NASHVILLE, Tenn. (WKRN) – It is more than 93 million miles away, but the sun can have a huge effect on our first line of defense.
“Skin is your biggest organ, so it’s very important. You need it for protection from the environment and to protect all of your other inside organs,” said Dr. Michel McDonald, Dermatologist at Vanderbilt University Medical Center.
It’s not the light that causes harm, but radiation, and it comes in two forms.
“UVB, which makes your skin red, that we all see when we stay out too long. And UVA, which you actually don’t know you have because your skin does not turn red but it causes most of the damage,” said Dr. McDonald
Too much exposure without protection could lead to melanoma, and cases have been on the rise since the 1980s.
“Melanoma is a cancer of certain cells of the skin they are usually brown. So usually melanoma typically develops as a brown spot then gets darker and irregular,” said Dr. McDonald
MORE: Facts about skin cancer
With an annual checkup and early detection, melanoma can be removed easily. The best way to lower the risk while outside is to use sunscreen and limit prolonged exposure.
With all of these SFP numbers, as well as different words on sunscreen bottles, what should you look for when choosing a sunscreen and how should you use it?
First, look for an SPF 30 or higher, this will protect you from 97 percent of radiation.
Next, broad spectrum helps with both UVA and UVB radiation. Use something water-resistant if you are boating or swimming.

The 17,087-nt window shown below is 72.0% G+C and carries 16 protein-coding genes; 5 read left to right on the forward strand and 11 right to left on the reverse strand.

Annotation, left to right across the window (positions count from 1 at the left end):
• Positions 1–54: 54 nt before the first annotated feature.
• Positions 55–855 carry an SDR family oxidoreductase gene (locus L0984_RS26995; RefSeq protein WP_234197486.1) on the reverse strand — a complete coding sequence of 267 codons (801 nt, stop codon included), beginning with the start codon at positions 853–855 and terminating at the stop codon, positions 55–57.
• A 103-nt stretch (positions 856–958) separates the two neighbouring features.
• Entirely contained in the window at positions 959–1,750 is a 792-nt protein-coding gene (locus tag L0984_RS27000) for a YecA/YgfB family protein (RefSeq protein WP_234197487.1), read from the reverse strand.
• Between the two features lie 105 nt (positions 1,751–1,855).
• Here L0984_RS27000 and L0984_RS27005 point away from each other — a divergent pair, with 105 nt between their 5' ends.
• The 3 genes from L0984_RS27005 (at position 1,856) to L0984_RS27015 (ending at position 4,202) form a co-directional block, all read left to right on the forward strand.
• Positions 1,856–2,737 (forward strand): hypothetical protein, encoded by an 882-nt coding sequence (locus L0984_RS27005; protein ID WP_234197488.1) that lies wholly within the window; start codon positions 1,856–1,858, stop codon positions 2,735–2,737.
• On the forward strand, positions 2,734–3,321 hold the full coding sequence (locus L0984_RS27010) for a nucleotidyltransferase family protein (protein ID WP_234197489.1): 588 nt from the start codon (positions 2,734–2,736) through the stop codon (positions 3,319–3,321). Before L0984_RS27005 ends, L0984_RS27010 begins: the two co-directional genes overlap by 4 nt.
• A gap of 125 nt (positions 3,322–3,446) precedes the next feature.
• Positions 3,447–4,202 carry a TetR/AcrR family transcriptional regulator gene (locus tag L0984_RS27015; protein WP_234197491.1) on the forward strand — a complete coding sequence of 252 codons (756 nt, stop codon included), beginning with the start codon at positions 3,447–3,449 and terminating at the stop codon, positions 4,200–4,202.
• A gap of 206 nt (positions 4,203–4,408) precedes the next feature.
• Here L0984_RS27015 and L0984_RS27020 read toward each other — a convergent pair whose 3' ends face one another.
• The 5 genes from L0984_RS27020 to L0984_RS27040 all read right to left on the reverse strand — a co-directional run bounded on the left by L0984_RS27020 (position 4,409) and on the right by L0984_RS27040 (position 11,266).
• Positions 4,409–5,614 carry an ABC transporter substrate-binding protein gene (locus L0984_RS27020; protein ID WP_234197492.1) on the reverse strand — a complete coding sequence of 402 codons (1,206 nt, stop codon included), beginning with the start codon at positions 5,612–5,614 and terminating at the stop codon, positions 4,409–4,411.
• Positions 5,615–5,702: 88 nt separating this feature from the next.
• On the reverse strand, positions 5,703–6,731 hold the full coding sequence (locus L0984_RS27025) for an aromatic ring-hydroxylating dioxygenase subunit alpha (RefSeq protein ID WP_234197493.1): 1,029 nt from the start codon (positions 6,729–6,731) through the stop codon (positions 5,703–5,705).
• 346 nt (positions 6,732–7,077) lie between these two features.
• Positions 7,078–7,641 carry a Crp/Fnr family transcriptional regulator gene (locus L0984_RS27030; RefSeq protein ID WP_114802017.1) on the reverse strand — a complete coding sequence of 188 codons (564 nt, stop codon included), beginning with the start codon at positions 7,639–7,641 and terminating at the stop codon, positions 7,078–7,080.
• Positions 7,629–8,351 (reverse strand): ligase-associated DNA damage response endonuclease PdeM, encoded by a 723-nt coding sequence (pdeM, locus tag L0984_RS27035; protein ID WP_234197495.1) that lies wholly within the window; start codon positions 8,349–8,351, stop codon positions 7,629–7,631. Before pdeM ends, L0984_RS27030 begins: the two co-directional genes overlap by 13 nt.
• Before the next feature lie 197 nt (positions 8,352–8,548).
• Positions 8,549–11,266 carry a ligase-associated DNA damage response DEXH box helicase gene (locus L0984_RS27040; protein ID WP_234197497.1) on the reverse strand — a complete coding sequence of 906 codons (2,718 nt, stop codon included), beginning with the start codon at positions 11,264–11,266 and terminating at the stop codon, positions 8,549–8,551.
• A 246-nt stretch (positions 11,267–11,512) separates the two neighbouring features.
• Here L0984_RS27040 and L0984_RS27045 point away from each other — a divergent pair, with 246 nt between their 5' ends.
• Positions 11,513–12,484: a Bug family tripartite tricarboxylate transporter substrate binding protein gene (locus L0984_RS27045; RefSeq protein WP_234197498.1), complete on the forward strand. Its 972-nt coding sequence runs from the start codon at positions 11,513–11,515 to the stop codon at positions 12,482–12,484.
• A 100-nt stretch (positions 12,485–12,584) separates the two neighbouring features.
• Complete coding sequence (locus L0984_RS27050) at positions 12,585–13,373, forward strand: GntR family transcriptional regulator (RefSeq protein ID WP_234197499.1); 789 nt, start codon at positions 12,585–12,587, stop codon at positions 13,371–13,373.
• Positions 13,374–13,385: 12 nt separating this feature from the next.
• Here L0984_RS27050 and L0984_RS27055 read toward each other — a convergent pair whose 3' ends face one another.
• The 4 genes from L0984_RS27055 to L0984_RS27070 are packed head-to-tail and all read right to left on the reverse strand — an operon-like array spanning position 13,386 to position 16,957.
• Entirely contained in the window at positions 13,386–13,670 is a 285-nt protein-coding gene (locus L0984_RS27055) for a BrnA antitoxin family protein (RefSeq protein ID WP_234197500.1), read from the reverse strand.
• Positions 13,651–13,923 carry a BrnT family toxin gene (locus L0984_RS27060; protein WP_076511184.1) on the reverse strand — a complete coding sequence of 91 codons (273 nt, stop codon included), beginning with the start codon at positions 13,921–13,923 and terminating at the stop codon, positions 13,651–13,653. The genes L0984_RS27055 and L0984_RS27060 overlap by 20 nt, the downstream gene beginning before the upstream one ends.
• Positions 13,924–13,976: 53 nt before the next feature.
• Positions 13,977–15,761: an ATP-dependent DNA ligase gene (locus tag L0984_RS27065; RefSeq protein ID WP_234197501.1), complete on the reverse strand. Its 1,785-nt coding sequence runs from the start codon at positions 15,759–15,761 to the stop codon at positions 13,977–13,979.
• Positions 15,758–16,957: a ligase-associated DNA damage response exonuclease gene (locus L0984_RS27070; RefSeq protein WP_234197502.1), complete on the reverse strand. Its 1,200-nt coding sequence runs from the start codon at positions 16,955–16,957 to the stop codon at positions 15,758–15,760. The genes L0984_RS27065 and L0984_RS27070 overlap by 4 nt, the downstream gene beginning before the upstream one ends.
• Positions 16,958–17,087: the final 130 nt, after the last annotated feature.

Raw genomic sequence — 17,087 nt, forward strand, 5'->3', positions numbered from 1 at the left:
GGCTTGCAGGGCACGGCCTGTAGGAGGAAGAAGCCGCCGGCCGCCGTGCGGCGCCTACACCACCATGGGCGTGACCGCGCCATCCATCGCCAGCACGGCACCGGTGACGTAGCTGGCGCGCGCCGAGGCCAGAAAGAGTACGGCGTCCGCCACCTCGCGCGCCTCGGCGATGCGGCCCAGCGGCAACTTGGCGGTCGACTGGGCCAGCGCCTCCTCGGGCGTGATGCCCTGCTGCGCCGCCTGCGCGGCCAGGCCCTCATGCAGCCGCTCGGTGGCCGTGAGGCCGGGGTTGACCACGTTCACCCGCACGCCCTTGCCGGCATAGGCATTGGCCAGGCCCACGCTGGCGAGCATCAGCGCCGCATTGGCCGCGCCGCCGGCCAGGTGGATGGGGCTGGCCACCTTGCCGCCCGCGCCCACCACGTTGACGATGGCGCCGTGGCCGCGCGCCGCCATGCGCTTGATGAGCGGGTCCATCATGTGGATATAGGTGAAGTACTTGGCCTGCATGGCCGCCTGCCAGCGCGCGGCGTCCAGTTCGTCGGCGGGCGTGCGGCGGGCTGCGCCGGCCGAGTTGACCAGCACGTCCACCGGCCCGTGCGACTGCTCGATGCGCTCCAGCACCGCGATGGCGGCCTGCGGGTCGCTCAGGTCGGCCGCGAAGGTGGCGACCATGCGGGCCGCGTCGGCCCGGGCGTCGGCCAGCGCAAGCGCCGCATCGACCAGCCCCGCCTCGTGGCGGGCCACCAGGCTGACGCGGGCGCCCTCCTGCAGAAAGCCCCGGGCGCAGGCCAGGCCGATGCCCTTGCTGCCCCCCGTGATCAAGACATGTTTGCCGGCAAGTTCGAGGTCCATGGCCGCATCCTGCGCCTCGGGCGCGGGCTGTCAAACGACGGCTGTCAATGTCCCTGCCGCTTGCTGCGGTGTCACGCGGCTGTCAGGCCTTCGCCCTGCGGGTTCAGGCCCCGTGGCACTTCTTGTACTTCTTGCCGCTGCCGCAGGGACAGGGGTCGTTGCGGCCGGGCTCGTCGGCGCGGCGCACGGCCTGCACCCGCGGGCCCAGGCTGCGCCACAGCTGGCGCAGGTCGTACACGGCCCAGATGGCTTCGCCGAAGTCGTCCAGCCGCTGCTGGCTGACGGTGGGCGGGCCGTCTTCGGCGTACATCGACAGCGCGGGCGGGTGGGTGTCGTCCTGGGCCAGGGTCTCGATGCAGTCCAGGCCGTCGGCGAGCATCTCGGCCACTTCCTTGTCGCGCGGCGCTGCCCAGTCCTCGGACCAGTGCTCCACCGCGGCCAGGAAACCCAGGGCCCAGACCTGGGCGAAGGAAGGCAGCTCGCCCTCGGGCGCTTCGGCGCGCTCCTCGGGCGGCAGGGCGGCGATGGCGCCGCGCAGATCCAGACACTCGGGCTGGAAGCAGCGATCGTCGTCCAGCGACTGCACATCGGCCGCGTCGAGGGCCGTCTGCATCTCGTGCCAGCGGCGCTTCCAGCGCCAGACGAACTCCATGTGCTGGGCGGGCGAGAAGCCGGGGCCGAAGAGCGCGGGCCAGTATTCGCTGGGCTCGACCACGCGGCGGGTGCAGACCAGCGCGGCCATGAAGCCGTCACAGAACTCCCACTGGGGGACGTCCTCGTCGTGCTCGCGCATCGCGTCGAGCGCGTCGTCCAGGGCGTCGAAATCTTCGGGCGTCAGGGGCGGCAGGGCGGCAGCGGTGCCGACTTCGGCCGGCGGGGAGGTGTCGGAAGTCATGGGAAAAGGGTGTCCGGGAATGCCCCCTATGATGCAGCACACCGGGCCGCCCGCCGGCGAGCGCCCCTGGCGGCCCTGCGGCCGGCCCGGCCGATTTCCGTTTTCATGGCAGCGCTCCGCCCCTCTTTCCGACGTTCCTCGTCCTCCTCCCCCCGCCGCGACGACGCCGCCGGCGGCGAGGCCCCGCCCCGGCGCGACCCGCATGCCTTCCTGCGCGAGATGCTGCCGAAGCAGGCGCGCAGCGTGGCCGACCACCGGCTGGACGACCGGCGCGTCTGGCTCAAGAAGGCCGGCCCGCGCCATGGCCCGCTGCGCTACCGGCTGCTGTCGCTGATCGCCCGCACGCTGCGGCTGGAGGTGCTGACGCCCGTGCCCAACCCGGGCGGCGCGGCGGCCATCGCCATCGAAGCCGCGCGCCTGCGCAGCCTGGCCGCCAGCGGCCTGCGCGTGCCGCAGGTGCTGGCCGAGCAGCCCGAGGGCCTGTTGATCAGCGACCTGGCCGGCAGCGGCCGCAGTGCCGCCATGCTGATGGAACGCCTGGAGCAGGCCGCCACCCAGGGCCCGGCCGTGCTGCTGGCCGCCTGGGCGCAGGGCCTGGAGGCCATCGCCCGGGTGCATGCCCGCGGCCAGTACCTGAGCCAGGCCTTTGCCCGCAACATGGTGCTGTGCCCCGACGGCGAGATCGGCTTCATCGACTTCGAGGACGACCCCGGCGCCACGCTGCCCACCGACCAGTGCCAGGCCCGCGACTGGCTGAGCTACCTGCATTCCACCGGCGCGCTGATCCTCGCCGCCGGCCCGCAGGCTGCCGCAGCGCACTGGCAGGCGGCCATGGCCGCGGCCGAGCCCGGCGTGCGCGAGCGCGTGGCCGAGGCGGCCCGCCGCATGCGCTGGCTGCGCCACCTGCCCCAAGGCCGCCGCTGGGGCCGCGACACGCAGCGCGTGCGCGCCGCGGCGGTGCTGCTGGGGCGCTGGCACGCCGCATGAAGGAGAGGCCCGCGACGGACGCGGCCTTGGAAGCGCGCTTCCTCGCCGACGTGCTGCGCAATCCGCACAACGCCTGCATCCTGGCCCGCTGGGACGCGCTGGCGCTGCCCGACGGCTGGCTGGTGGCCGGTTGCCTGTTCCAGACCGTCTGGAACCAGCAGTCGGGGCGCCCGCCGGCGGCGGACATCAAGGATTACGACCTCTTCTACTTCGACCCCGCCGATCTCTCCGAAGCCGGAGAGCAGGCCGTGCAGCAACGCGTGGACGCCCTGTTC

You should also apply 15 minutes before heading outside and then reapply every two hours. It’s also important to remember to use one fluid ounce worth to cover every inch of exposed skin.
While it sounds like a lot, using sunscreen daily is beneficial for your skin.
“Less wrinkles, less aging, which are the other positive benefits,” said Dr. McDonald
Children also need extra attention as their skin is more sensitive, and can burn more easily.
As the summer gets in full swing, one of the best places to tucker your kids out is a playground.
Before playing outside or spending time outdoors, you should put sunscreen on your kids. While it will protect them from the sun, it won’t protect them from a thermal burn from hot surfaces like a ladder or a slide.
“Most of the time that is not a deep burn, it’s a superficial burn but in order to stop getting it infected, or stop it from darkening as it heals, you want to keep it moisturized and keep it protected from the sun,” said Dr. McDonald
It’s also important to remember your pets during the hot summer months.
While we wear shoes outside, they don’t and paws could easily burn on surfaces such as asphalt.
“You can definitely get second, third degree burns on paws which is their main course of mobility,” said Lauren Bluestone, Director of Metro Animal Care and Control.
Before their first step, test out the temperature for pet.
“We go by a 10 second rule; you place your hand on the asphalt for 10 seconds that will give you an indication of what your animal is going to feel. So if it’s hot for you, it’s not a good idea to have them out,” said Bluestone.